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Pharmacoepidemiol Drug Saf. 2015 Nov;24(11):1144-54. doi: 10.1002/pds.3847. Epub 2015 Aug 13.

Antiepileptic drug prescribing before, during and after pregnancy: a study in seven European regions.

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Department of Pharmacy and Pharmacology, University of Bath, Bath, UK.
Paediatric department, Hospital Lillebaelt, Kolding, Denmark.
Pharmacoepidemiology and Pharmacoeconomics unit, Department of Pharmacy, University of Groningen, Groningen, The Netherlands.
Medical Birth Registry of Norway, The Norwegian Institute of Public Health, Bergen, Norway.
Department of Global Public Health and Primary Care, University of Bergen, Bergen, Norway.
Department of Nursing, College of Human and Health Sciences, Swansea University, Swansea, Wales, UK.
IMER (Emilia Romagna Registry of Birth Defects), Azienda Ospedaliero-Universitaria di Ferrara, Ferrara, Italy.
Institute of Clinical Physiology - National Research Council (IFC-CNR), Pisa, Italy.
Section of Social Medicine, Department of Public Health, University of Copenhagen, Copenhagen, Denmark.
Department of Pharmacoepidemiology, The Norwegian Institution of Public Health, Oslo, Norway.
The Regional Agency for Public Health of Tuscany, Tuscany, Italy.
Centre for Health Information, Research and Evaluation, Swansea University, Swansea, Wales, UK.
Drug Policy Service, Emilia Romagna Region Health Authority, Bologna, Italy.
Institute of Nursing, University of Ulster, Ulster, Northern Ireland, United Kingdom.



The aim of this study was to explore antiepileptic drug (AED) prescribing before, during and after pregnancy as recorded in seven population-based electronic healthcare databases.


Databases in Denmark, Norway, the Netherlands, Italy (Emilia Romagna/Tuscany), Wales and the Clinical Practice Research Datalink, representing the rest of the UK, were accessed for the study. Women with a pregnancy starting and ending between 2004 and 2010, which ended in a delivery, were identified. AED prescriptions issued (UK) or dispensed (non-UK) at any time during pregnancy and the 6 months before and after pregnancy were identified in each of the databases. AED prescribing patterns were analysed, and the choice of AEDs and co-prescribing of folic acid were evaluated.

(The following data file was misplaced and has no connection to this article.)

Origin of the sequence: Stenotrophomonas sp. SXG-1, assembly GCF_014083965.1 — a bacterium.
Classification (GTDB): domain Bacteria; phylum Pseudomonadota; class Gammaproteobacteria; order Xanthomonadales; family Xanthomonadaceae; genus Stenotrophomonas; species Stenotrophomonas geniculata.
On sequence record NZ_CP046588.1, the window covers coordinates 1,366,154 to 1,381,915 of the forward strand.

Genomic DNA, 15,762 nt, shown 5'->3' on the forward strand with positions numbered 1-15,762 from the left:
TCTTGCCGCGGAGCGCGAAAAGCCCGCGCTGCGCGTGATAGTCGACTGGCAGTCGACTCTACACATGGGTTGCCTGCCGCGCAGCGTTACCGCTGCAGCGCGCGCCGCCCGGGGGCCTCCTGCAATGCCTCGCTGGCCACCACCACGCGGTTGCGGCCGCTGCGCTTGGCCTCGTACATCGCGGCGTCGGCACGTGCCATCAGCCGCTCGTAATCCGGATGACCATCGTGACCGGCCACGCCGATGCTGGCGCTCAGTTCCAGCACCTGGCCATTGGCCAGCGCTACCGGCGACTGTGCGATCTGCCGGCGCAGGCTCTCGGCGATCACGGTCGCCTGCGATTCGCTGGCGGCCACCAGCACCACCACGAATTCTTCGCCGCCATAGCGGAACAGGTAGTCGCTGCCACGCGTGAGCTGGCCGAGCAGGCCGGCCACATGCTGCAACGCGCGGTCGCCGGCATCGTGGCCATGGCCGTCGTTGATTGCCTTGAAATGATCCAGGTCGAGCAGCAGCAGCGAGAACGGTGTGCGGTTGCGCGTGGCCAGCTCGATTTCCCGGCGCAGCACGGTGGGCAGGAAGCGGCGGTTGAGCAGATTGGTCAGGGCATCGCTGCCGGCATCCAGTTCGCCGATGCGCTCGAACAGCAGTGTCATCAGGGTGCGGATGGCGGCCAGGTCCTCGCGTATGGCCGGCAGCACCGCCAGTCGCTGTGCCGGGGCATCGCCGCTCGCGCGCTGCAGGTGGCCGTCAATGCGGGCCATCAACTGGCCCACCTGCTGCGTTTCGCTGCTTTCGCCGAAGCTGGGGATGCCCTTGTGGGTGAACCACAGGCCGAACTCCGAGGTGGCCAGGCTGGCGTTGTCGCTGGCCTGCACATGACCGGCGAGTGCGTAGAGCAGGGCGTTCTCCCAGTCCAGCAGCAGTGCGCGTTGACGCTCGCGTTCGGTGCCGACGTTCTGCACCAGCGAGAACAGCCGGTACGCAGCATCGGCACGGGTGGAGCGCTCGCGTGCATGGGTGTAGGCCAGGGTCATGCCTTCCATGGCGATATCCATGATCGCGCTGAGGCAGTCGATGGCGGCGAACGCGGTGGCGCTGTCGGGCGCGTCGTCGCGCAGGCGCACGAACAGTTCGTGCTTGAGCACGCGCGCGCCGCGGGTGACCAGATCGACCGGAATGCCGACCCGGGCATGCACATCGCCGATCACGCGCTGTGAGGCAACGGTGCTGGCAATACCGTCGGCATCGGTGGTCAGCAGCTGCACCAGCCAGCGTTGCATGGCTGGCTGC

In total, 978 957 women with 1 248 713 deliveries were identified. In all regions, AED prescribing declined during pregnancy and was lowest during the third trimester, before returning to pre-pregnancy levels by 6 months following delivery. For all deliveries, the prevalence of AED prescribing during pregnancy was 51 per 10 000 pregnancies (CI95 49-52%) and was lowest in the Netherlands (43/10 000; CI95 33-54%) and highest in Wales (60/10 000; CI95 54-66%). In Denmark, Norway and the two UK databases lamotrigine was the most commonly prescribed AED; whereas in the Italian and Dutch databases, carbamazepine, valproate and phenobarbital were most frequently prescribed. Few women prescribed with AEDs in the 3 months before pregnancy were co-prescribed with high-dose folic acid: ranging from 1.0% (CI95 0.3-1.8%) in Emilia Romagna to 33.5% (CI95 28.7-38.4%) in Wales.


The country's differences in prescribing patterns may suggest different use, knowledge or interpretation of the scientific evidence base. The low co-prescribing of folic acid indicates that more needs to be done to better inform clinicians and women of childbearing age taking AEDs about the need to offer and receive complete preconception care.


anticonvulsants; drug utilisation; electronic health records; pharmacoepidemiology; pregnancy

[Indexed for MEDLINE]

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